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The Daily Dispatch: March 14, 1861., [Electronic resource] 10 0 Browse Search
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ions of the Republican Press. It is stated that on Tuesday a dispatch was sent by the Government at Washington to Major Anderson, instructing him to inform the authorities of South Carolina that the garrison will be withdrawn from Fort Sumter so essels thereat to prevent foreign importations. Washington, Monday, March 11.--There is no longer any doubt that Major Anderson's command is to be withdrawn from Fort Sumter. General Scott decides it to be a military necessity, and his judgementbinet. This predicament was deliberately contrived to embarrass the new Administration. The decision to withdraw Major Anderson naturally excites much feeling, particularly among the Western delegations. What effect it may produce upon foreign ary advisers of the Cabinet, who are competent to form an opinion will decide upon that point; but we do know that if Maj. Anderson is ordered to beat an ignominious retreat, the act will produce a general howl of indignation. No real American, we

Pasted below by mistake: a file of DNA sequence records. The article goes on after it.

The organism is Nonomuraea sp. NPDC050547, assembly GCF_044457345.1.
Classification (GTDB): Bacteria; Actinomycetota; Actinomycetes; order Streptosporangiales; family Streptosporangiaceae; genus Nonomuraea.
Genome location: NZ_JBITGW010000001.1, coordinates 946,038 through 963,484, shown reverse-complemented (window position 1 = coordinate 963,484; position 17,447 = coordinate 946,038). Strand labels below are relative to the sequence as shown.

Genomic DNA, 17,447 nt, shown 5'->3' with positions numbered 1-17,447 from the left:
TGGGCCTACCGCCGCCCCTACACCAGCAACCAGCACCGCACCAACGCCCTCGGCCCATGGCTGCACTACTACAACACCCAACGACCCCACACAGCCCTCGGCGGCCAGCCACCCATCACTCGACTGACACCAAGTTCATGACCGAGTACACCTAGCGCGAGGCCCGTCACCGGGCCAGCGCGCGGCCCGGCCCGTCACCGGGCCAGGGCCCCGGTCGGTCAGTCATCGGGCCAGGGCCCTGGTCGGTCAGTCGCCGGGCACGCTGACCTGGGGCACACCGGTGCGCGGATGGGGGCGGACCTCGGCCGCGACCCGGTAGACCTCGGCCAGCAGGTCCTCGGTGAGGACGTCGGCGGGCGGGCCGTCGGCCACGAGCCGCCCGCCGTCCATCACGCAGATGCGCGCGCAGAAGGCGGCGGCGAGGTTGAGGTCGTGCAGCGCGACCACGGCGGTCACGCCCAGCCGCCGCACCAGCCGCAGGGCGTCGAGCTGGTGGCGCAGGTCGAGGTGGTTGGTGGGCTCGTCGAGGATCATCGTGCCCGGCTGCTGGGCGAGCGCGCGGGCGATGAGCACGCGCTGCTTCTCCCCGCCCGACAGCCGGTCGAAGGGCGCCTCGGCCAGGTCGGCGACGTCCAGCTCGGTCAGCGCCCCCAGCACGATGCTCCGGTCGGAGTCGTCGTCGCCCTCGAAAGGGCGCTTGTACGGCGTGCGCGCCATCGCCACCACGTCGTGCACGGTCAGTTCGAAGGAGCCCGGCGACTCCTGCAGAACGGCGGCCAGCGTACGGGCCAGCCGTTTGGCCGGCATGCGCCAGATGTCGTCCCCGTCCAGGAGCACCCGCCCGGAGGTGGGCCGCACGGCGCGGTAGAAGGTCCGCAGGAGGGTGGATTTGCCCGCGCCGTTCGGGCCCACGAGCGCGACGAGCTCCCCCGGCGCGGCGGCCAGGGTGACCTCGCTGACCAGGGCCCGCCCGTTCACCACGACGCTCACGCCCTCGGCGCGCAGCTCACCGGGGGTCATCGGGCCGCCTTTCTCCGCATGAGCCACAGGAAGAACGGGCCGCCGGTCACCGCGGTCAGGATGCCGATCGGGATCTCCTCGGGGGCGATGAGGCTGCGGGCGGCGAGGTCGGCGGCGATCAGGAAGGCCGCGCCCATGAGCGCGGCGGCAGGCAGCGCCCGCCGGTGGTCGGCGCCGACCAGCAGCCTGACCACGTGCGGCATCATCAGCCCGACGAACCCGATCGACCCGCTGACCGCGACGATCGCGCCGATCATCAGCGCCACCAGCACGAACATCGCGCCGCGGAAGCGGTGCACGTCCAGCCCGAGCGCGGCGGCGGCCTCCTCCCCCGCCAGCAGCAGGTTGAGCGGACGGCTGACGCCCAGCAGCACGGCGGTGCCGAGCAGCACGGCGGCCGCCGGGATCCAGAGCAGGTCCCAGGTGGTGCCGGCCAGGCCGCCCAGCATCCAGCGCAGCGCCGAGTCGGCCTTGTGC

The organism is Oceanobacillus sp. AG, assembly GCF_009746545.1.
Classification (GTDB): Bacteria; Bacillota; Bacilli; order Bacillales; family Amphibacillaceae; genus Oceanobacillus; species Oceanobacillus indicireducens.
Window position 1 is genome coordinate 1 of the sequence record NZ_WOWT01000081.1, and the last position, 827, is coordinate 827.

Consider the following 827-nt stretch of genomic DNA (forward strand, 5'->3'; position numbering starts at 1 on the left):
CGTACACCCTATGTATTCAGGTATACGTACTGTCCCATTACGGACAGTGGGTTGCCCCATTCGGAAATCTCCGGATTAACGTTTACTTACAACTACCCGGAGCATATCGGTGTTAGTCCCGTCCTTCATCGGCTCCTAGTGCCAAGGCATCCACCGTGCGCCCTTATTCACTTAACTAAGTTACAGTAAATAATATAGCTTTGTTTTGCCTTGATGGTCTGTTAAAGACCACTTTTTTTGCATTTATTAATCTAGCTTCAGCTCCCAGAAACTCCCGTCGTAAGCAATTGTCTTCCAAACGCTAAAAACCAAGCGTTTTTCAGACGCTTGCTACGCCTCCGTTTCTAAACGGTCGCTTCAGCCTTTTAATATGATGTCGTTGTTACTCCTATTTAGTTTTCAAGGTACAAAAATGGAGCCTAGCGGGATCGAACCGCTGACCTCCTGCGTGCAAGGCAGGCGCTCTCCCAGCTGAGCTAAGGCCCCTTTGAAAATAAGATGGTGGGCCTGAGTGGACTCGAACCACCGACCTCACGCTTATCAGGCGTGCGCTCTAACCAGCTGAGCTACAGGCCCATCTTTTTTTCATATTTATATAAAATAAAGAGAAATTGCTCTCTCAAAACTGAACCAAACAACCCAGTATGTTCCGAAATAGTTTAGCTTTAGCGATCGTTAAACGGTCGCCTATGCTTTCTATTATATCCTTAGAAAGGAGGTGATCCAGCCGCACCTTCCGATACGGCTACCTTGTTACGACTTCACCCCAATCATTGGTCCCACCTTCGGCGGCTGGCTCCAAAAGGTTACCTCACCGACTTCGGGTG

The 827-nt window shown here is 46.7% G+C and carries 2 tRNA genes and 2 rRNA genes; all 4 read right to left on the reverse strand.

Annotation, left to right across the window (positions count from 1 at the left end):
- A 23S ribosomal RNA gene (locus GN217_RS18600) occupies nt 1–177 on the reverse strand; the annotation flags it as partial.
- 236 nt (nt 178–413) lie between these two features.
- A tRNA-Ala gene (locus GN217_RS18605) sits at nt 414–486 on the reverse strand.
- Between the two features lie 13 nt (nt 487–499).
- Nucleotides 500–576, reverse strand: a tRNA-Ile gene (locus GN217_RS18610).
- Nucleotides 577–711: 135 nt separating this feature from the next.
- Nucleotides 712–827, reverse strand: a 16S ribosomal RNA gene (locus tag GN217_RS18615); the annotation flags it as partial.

The Daily Dispatch: March 14, 1861., [Electronic resource], The interior of the Floating Batter. (search)
ders cannot pierce them. The main deck is wide and roomy. In nineteen open chambers, on the port side of the deck, we found a profusion of shot--34-pounders, while just beyond them is an immense pile of sand-bags, which protect an overhanging roof, under which is to be placed the hospital. This also protects the magazines (three in number,) under which is the hold proper. There are six entrances to the hold, which will contain, if necessary, over three hundred men.--When it is finally moored near Sumter, there will be four heavy wedges driven down by a species of a ram, which will hold it fast, and prevent any swaying around by the tide.--Although not versed in military matters, I should say that its immense strength of Palmetto logs and iron combined, with a bombproof roof over all, will make it perfectly impervious to anything that Major Anderson can bring to bear against it. While thus secure, the inventor claims that he can easily effect a breach in the weak side of the fort.